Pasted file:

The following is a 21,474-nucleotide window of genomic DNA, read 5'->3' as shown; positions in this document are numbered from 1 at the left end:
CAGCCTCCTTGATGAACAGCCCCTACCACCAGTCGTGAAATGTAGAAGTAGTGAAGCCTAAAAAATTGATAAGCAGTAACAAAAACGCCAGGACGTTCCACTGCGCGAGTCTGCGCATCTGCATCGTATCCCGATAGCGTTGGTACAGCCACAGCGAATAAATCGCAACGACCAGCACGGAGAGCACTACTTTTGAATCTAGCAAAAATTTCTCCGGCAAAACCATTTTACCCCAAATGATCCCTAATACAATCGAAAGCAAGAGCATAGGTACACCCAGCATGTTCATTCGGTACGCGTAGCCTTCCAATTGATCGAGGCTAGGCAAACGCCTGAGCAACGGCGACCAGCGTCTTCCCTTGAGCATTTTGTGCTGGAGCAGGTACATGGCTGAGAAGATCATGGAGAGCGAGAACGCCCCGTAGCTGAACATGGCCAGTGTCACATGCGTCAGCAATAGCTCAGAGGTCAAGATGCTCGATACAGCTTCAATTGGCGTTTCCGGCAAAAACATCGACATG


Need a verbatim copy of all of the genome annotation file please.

The following is a 21,474-nucleotide window of genomic DNA, read 5'->3' as shown; positions in this document are numbered from 1 at the left end:
CAGCCTCCTTGATGAACAGCCCCTACCACCAGTCGTGAAATGTAGAAGTAGTGAAGCCTAAAAAATTGATAAGCAGTAACAAAAACGCCAGGACGTTCCACTGCGCGAGTCTGCGCATCTGCATCGTATCCCGATAGCGTTGGTACAGCCACAGCGAATAAATCGCAACGACCAGCACGGAGAGCACTACTTTTGAATCTAGCAAAAATTTCTCCGGCAAAACCATTTTACCCCAAATGATCCCTAATACAATCGAAAGCAAGAGCATAGGTACACCCAGCATGTTCATTCGGTACGCGTAGCCTTCCAATTGATCGAGGCTAGGCAAACGCCTGAGCAACGGCGACCAGCGTCTTCCCTTGAGCATTTTGTGCTGGAGCAGGTACATGGCTGAGAAGATCATGGAGAGCGAGAACGCCCCGTAGCTGAACATGGCCAGTGTCACATGCGTCAGCAATAGCTCAGAGGTCAAGATGCTCGATACAGCTTCAATTGGCGTTTCCGGCAAAAACATCGACATG